Tag Archives: Viewing

A little bit of history – lost … and found

Excel has been around for decades, so it isn’t surprising that there are many features tucked away under the hood. What is surprising is when a useful feature is lost and only careful archeology can bring it back to life.

Excel 4.0 had a rudimentary macro language, mostly using excel formula approaches to building functionality. This was replaced by the VBA programming language. But there are still useful little items tucked away in this early language that haven’t been replaced.

One of these is Get.Cell.

Get.Cell had a boatload of switches that allowed the user to pull information about the cell formatting and contents and most of these have been replaced by the Cell and Type functions in Excel.

But one piece of information that Cell and Type can’t tell you is whether your cell or cells contain formulas vs values and sometimes this is a very handy thing to know at a glance. For example, if you build a spreadsheet using formulas to estimate amounts; but then start to drop in values as more concrete information becomes available.

In this situation I like to format cells containing formulas differently from the cells containing values, so that I can see at a glance where my estimates are. Its’ handy to have the formatting change automatically, so I don’t have to remember what my rules are weeks or months later.

This is where Get.Cell shines. The syntax I’m going to use is

=GET.CELL(48,A1) – where A1 is the cell I’m going to reference.

The trick here is that Get.Cell is NOT entered in a cell, but instead as a named formula. After creating the named formula, I can reference it while applying conditional formatting. In this way, when the type of content in the cell changes the conditional formatting automatically updates.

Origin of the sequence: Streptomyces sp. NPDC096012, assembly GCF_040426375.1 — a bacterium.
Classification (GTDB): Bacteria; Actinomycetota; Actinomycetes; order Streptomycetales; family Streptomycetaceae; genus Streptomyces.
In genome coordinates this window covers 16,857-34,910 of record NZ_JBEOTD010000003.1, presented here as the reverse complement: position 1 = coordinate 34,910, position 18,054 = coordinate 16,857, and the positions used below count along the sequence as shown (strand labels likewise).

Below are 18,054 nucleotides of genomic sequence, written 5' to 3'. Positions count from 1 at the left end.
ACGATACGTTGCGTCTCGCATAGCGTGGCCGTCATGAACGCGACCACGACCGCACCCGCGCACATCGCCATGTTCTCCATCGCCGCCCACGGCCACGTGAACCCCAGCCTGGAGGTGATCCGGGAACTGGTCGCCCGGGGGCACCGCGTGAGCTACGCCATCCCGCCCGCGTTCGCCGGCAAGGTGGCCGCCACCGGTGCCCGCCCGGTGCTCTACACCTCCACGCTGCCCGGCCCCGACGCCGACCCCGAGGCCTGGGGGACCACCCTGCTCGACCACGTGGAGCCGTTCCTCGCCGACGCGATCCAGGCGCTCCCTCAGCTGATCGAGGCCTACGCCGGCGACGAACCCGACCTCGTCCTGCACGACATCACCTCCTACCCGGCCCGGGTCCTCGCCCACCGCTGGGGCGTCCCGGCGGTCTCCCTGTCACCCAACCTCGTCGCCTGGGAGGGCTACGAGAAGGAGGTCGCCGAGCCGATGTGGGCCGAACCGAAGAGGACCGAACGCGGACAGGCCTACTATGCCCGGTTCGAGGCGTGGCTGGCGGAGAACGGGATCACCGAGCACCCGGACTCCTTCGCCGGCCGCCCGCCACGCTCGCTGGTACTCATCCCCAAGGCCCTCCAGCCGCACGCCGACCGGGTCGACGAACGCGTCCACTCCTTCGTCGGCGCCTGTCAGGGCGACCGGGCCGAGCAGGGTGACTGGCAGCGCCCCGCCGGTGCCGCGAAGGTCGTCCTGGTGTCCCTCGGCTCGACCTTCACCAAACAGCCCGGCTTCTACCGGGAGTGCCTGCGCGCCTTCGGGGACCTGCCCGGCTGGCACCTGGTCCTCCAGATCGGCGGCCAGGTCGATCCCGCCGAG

Using a named formula in Conditional Formatting - dialog box
Using a named formula in Conditional Formatting

Where does one find information about the Get.Cell function? Not from Microsoft or at least not easily from Microsoft.

Try this post https://www.mrexcel.com/forum/excel-questions/20611-info-only-get-cell-arguments.html   to see the possible switches for Get.Cell

 

 

PowerPoint 2016 – a change in Guides

I noticed this improvement to guides in PowerPoint 2016 the other day.

If you apply your guides while in Master View, you can’t inadvertently move them while in Normal View. This is great! And consistent with the way objects behave between normal and master views.

By the way – guides applied in Normal View, can still be moved around in normal view. Like I said – consistent!

iOS 10, Accessibility and Vision Options

If you are using an iPhone or iPad and your vision is compromised (or, ahem if you are over 50), you might find these options useful. With every version of iOS the accessibility options have improved and expanded.

The following is the sequence of steps I follow when setting up an iOS device for someone with vision issues; as always your mileage may vary, but even if you only catch yourself squinting at your phone from time to time – give these options a try.

Change your Wallpaper to Black

It is cool to have nifty images on your phone screen, but if you are having trouble reading the labels for your folders, then it may be time to use a black background. You may also want to do this for your lock screen so that notifications and buttons stand out more.

The easiest method is to take a black photograph and use it as your background. Set your device on a table, block the light and take a photo (you may need to turn off your flash first). Use this photo for your background by going to Settings>Wallpaper > Choose a New Wallpaper and selecting your new photo from the Camera Roll.

Setting or Cancelling the change of Wallpaper
Setting or Cancelling the change of Wallpaper

Choose the Set option and then select the Set Home Screen option

Setting the Picture to display on the Lock or Home Screen